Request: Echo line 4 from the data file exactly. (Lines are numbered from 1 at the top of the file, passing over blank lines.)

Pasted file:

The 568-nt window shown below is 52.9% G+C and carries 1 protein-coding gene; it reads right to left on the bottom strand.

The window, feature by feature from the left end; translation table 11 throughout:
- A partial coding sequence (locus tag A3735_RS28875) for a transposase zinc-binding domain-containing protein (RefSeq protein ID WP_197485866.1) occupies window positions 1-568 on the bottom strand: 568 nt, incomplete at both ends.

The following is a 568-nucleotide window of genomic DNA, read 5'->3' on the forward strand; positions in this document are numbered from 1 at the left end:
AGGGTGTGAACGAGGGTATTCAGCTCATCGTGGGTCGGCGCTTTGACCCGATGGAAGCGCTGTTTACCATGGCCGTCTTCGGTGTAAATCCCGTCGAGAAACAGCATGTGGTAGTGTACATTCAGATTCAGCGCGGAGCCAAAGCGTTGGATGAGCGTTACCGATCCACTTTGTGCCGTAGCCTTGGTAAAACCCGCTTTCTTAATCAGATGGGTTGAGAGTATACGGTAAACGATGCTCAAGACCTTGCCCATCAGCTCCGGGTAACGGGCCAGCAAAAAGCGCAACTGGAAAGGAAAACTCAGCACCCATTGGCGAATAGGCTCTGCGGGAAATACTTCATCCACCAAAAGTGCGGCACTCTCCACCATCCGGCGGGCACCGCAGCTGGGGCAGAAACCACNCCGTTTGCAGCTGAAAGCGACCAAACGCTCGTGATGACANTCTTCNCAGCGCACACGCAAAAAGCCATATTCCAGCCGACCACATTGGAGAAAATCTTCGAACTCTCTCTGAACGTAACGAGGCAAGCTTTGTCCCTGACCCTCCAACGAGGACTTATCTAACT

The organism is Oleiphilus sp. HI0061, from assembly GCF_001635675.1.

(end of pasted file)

The following is a 568-nucleotide window of genomic DNA, read 5'->3' on the forward strand; positions in this document are numbered from 1 at the left end: